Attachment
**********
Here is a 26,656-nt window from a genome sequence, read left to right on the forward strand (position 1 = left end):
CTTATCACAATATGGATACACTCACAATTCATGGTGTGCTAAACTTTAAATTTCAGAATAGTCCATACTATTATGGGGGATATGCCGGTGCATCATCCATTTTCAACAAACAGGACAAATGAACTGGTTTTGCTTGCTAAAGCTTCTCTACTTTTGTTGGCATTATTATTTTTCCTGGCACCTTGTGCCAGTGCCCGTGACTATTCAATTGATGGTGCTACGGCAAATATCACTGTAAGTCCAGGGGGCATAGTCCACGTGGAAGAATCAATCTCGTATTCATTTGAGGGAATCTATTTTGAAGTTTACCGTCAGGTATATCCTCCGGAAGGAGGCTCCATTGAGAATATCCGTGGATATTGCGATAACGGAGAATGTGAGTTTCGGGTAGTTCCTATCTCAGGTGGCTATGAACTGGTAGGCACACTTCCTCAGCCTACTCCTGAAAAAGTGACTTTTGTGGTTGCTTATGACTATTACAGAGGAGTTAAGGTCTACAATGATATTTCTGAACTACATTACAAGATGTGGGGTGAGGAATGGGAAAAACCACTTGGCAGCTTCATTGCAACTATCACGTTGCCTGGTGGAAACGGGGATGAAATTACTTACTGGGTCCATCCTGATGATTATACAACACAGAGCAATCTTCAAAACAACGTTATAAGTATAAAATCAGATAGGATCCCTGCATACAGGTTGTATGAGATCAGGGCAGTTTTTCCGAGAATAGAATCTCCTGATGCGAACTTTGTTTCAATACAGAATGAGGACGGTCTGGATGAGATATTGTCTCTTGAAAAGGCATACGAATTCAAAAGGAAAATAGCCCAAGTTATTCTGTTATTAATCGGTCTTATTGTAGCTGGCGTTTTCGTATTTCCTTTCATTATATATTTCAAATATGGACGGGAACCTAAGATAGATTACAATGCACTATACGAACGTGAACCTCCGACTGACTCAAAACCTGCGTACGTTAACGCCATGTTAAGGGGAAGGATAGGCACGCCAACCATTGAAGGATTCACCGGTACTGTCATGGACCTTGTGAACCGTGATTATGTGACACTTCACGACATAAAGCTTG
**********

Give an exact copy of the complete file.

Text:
Here is a 26,656-nt window from a genome sequence, read left to right on the forward strand (position 1 = left end):
CTTATCACAATATGGATACACTCACAATTCATGGTGTGCTAAACTTTAAATTTCAGAATAGTCCATACTATTATGGGGGATATGCCGGTGCATCATCCATTTTCAACAAACAGGACAAATGAACTGGTTTTGCTTGCTAAAGCTTCTCTACTTTTGTTGGCATTATTATTTTTCCTGGCACCTTGTGCCAGTGCCCGTGACTATTCAATTGATGGTGCTACGGCAAATATCACTGTAAGTCCAGGGGGCATAGTCCACGTGGAAGAATCAATCTCGTATTCATTTGAGGGAATCTATTTTGAAGTTTACCGTCAGGTATATCCTCCGGAAGGAGGCTCCATTGAGAATATCCGTGGATATTGCGATAACGGAGAATGTGAGTTTCGGGTAGTTCCTATCTCAGGTGGCTATGAACTGGTAGGCACACTTCCTCAGCCTACTCCTGAAAAAGTGACTTTTGTGGTTGCTTATGACTATTACAGAGGAGTTAAGGTCTACAATGATATTTCTGAACTACATTACAAGATGTGGGGTGAGGAATGGGAAAAACCACTTGGCAGCTTCATTGCAACTATCACGTTGCCTGGTGGAAACGGGGATGAAATTACTTACTGGGTCCATCCTGATGATTATACAACACAGAGCAATCTTCAAAACAACGTTATAAGTATAAAATCAGATAGGATCCCTGCATACAGGTTGTATGAGATCAGGGCAGTTTTTCCGAGAATAGAATCTCCTGATGCGAACTTTGTTTCAATACAGAATGAGGACGGTCTGGATGAGATATTGTCTCTTGAAAAGGCATACGAATTCAAAAGGAAAATAGCCCAAGTTATTCTGTTATTAATCGGTCTTATTGTAGCTGGCGTTTTCGTATTTCCTTTCATTATATATTTCAAATATGGACGGGAACCTAAGATAGATTACAATGCACTATACGAACGTGAACCTCCGACTGACTCAAAACCTGCGTACGTTAACGCCATGTTAAGGGGAAGGATAGGCACGCCAACCATTGAAGGATTCACCGGTACTGTCATGGACCTTGTGAACCGTGATTATGTGACACTTCACGACATAAAGCTTG